In 2017, while working as a researcher and lab manager at her alma mater, the University of Washington in Seattle, Allisa Song came across an article that stated drug companies were purposefully making eye drops too big, forcing consumers to constantly restock and buy more of their products.

Through further research, Song learned the human eye can only absorb between seven to 10 microliters of fluid, though companies were selling medications that dispense droplets between 35 and 70 microliters.

"There's this mismatch that existed between physiology and what was available," Song said. "It wouldn't be a really big deal if these medications only cost a couple of dollars."

Medication for glaucoma and other chronic eye conditions can cost hundreds of dollars per month, even with insurance, Song said.

Intrigued by the article — and motivated to soften the financial burden for individuals in need of eye medication — Song partnered with other recent graduates from the university and started a company that would develop a device that reduces the size of eye droplets by 60%.

That company, now headquartered in Rochester, has nearly 100 clinical partner locations across 24 states, including one in Lakeville, where patients are being supplied with its device called the Nanodropper.

Nanodropper Inc., the name of the company, charges $14.99 for the product, which can also be purchased on the company's website. To use, a person screws the device, which acts as an adapter, to the top of an eye liquid bottle. The device comes pre-assembled and sanitized.

Song did not disclose the company's revenue but said the device is being used by thousands of eye patients.

The base color of the adapter is gray, which helps with aiming, and the droplet tube is blue, giving the user a better view of the droplet as it begins to fall, creating a bull's-eye effect against common white ceilings, said Song, the company's chief executive.

According to her team's calculations, the Nanodropper can save a person up to $2,500 in annual costs for prescriptions, and it can almost quadruple the number of drops people get from a medication bottle, depending on the type of eye solution, Song said.

To put it in perspective, about 25% of glaucoma patients run out their medication before their next bottle of medication is eligible for insurance coverage, Song said.

The company moved its headquarters from Seattle to Rochester following Song's enrollment at the Mayo Clinic medical school, where she's a third-year medical student. The company officially launched its adapter, which is a FDA-listed, Class I medical device, in June 2020.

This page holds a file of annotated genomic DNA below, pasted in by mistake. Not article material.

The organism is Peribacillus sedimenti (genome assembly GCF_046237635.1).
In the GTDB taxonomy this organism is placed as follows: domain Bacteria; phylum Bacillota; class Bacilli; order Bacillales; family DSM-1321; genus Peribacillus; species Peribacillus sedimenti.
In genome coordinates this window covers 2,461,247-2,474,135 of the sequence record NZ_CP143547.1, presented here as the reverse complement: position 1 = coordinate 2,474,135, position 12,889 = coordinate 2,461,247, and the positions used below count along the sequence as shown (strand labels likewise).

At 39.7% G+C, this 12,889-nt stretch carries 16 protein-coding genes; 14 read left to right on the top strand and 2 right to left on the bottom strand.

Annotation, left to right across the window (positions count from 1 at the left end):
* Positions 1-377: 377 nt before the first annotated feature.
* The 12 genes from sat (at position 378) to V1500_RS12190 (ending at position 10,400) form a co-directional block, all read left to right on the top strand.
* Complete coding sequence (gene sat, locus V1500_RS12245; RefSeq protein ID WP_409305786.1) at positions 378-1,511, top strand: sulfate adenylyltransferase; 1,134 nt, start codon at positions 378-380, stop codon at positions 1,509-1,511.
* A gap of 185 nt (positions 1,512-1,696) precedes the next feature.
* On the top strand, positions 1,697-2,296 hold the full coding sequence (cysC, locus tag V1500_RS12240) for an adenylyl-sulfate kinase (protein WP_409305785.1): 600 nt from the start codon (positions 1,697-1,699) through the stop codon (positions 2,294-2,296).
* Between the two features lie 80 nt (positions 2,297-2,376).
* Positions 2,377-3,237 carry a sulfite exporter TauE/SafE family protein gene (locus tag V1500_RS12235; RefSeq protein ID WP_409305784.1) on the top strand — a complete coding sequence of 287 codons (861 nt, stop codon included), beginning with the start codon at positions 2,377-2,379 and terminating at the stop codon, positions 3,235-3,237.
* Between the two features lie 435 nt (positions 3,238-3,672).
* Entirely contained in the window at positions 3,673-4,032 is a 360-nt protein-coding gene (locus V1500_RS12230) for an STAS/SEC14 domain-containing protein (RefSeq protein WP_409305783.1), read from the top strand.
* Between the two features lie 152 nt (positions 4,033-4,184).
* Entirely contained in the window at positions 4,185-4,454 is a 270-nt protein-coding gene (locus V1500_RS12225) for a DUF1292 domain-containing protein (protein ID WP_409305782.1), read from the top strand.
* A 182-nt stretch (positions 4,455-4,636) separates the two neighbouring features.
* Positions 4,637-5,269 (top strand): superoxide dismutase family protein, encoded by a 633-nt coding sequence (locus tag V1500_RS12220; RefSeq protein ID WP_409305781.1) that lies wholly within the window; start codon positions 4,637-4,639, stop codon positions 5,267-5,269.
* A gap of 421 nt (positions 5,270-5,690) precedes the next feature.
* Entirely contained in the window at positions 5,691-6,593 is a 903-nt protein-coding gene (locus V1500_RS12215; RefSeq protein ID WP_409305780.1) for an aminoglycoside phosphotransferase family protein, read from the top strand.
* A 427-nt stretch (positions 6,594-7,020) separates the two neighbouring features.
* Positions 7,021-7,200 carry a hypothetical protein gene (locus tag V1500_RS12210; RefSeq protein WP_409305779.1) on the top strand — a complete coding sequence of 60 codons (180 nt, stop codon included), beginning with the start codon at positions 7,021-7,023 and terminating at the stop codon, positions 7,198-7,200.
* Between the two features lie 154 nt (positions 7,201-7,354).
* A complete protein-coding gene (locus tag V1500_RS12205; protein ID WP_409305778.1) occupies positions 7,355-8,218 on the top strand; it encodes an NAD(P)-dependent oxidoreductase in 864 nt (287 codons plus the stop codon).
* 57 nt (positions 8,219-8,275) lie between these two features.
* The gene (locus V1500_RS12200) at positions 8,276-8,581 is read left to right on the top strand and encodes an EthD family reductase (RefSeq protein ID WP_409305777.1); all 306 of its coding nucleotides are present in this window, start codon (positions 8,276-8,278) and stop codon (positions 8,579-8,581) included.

Song, who wants to pursue a career in plastic surgery, has had her own experience of being uninsured and having to pay out of pocket for treatment of an eye problem — which, if not addressed, could have led to her losing vision in one of her eyes.

"Having to put a price on something like your vision is an unfair ask, and that's how I felt when I read about this problem that was costing people their vision and them having to make a difficult choice of whether they were going to pay rent or pay for this medication, where every drop really counts," she said.

Venture investors and Rochester Area Economic Development Inc. recently backed a $1.4 million round of funding for Nanodropper. That money will be applied to sales, production and general growth, Song said. The eye care device market in the U.S. is worth $6.5 billion.

When building the company, Song and her co-founders entered various innovation competitions around the country, using the prize money to build the company. They have also used grants from institutions such as the National Science Foundation and the U.S. governments' Small Business Innovation Research grant program, where they received a phase II contract with the U.S. Air Force.

Nanodropper also received grants from the Minnesota Department of Employment and Economic Development, and earlier this week was named a semifinalist in the 2021 Minnesota Cup, a statewide competition for entrepreneurs that's operated by the University of Minnesota. Now in its 17th year, finalists in the MN Cup share more than $400,000 in cash prizes.